Who doesn't love Steve McQueen?
Three decades after his death, McQueen still embodies qualities — effortless cool, dangerous masculinity, edgy charisma — that are coveted by men, embraced by women.
With his close-cropped sandy blond hair and piercing blue eyes, the rebellious, brooding actor seems as relevant today as he was decades ago when he starred in such films as "The Magnificent Seven," "The Great Escape," "The Sand Pebbles," "Bullitt" and "The Thomas Crown Affair." He was a uniquely American movie star, tough and self-reliant, a man given to action, not words.
McQueen was only 50 when he died of a heart attack after undergoing controversial experimental treatments for lung cancer in Mexico on Nov. 7, 1980. On Thursday, the Jules Verne Festival is paying tribute to him at the Cinerama Dome. The late actor's son, Chad, will accept the Jules Verne Légendaire Award from the festival's founders, Jean-Christophe Jeauffre and Frédéric Dieudonné. Other celebrities scheduled to attend include "Bullitt" co-stars Jacqueline Bisset and Robert Vaughn, composer Lalo Schifrin, Chad McQueen's actor son Steven R. McQueen and two of McQueen's ex-wives, Ali MacGraw and Neile Adams McQueen.
The event will feature a screening of 1968's "Bullitt," in which Steve McQueen memorably played San Francisco detective Frank Bullitt, who drove a Highland Green 1968 Ford Mustang GT 390 Fastback around the city's hilly streets — "Bullitt's" chase sequence is one of the most influential in film history. (In honor of his dad, Chad McQueen led a parade of high-performance vehicles down Hollywood Boulevard on Sunday, stopping at his father's star on the Hollywood Walk of Fame. After the cruise, Los Angeles Councilman Tom LaBonge dedicated Steve McQueen Square at Highland Avenue and Santa Monica Boulevard.)
"'Bullitt,' in a way, is the most anti-establishment film that he did," says film historian- documentary filmmaker Nick Redman. "Police were kind of uncool in the 1960s. A lot of people told him, 'You don't want to play a cop. That's square.' But he made the police cool."
Bisset had done only a few movies when she was cast as McQueen's girlfriend in the Peter Yates-directed film. "He was very easygoing when I first met him," she says of McQueen. "But during the film, he was actually terribly hyper. It was his first production for his company, and he wasn't that easy to have a conversation with."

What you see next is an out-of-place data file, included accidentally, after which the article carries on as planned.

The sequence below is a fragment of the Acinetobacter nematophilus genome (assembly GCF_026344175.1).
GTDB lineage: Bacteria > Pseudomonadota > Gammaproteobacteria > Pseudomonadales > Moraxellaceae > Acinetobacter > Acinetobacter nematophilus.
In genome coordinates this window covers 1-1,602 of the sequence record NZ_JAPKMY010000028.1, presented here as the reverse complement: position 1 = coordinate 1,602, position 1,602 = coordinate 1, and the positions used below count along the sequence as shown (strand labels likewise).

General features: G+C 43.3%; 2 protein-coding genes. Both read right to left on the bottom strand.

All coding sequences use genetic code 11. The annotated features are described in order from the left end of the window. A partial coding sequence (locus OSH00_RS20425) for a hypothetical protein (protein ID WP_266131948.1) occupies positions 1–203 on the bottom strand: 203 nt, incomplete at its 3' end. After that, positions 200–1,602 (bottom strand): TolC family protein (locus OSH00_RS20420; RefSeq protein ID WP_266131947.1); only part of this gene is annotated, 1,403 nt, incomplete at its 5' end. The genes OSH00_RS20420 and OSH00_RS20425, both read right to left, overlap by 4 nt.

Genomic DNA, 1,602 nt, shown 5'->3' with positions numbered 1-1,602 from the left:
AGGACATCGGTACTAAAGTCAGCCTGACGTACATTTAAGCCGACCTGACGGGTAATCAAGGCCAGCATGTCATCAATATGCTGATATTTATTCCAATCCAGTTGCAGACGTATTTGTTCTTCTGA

She recalls that he would arrive and depart from the set on his ever-present motorcycle. "He would take off and be gone like this alley cat, whisking up in an alley. He looked amazing on his bike. He would sort of lean forward, and he was almost one with the bike."
There was an authenticity to McQueen; he had had a rough youth that included time at the California Junior Boys Republic, a reform school in Chino, a stint in the Marines and various odd jobs until he finally found his calling in the 1950s. Early acting work includedlive TV and the series " Wanted: Dead or Alive." He scored his first big film hit in the 1960 western "The Magnificent Seven."
"Even though he was young, he had this quality about him of having experienced life," says USC film professor Rick Jewell. "This guy had really been around, done it all and seen it all."
"By the time he stumbled into acting, he brought with him a lot of anger and problems," says Redman. "That goes to creating a very memorable persona. McQueen was chiseled by his experiences and his experiences were bad. He got into a lot of fights. He was a product of his upbringing."
Chad McQueen describes his father as a "complicated soul. But I guess that comes from him not having a dad. I got the good end of the stick on that deal. He was great."
McQueen took his son and his late daughter, Terry, with him on all of his sets. As Chad McQueen got older, he witnessed his father clashing with his directors.
"He had a such a deep well of emotion to draw from," says McQueen. "The one thing I can say is that when he found the direction, the way he wanted to go with a character, nobody could tell him different. He would literally fight for it."Copyright © 2015, Los Angeles Times